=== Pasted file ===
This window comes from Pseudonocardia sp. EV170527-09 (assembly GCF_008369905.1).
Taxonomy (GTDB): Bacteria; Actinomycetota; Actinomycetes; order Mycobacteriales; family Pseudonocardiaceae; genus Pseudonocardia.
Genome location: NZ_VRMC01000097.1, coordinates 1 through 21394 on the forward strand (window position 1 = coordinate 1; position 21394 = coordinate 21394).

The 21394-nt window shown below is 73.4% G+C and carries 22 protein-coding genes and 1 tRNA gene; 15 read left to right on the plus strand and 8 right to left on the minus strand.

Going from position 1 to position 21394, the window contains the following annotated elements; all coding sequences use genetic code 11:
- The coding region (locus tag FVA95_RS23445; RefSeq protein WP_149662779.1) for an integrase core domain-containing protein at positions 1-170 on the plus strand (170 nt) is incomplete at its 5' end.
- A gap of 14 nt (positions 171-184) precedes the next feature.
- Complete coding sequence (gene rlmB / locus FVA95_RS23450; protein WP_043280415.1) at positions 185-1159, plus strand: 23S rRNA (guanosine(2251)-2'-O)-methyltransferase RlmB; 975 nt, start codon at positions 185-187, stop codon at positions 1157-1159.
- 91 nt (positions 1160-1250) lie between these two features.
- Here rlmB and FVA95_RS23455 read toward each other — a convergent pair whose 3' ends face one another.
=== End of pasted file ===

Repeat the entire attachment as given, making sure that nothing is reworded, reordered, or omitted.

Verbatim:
This window comes from Pseudonocardia sp. EV170527-09 (assembly GCF_008369905.1).
Taxonomy (GTDB): Bacteria; Actinomycetota; Actinomycetes; order Mycobacteriales; family Pseudonocardiaceae; genus Pseudonocardia.
Genome location: NZ_VRMC01000097.1, coordinates 1 through 21394 on the forward strand (window position 1 = coordinate 1; position 21394 = coordinate 21394).

The 21394-nt window shown below is 73.4% G+C and carries 22 protein-coding genes and 1 tRNA gene; 15 read left to right on the plus strand and 8 right to left on the minus strand.

Going from position 1 to position 21394, the window contains the following annotated elements; all coding sequences use genetic code 11:
- The coding region (locus tag FVA95_RS23445; RefSeq protein WP_149662779.1) for an integrase core domain-containing protein at positions 1-170 on the plus strand (170 nt) is incomplete at its 5' end.
- A gap of 14 nt (positions 171-184) precedes the next feature.
- Complete coding sequence (gene rlmB / locus FVA95_RS23450; protein WP_043280415.1) at positions 185-1159, plus strand: 23S rRNA (guanosine(2251)-2'-O)-methyltransferase RlmB; 975 nt, start codon at positions 185-187, stop codon at positions 1157-1159.
- 91 nt (positions 1160-1250) lie between these two features.
- Here rlmB and FVA95_RS23455 read toward each other — a convergent pair whose 3' ends face one another.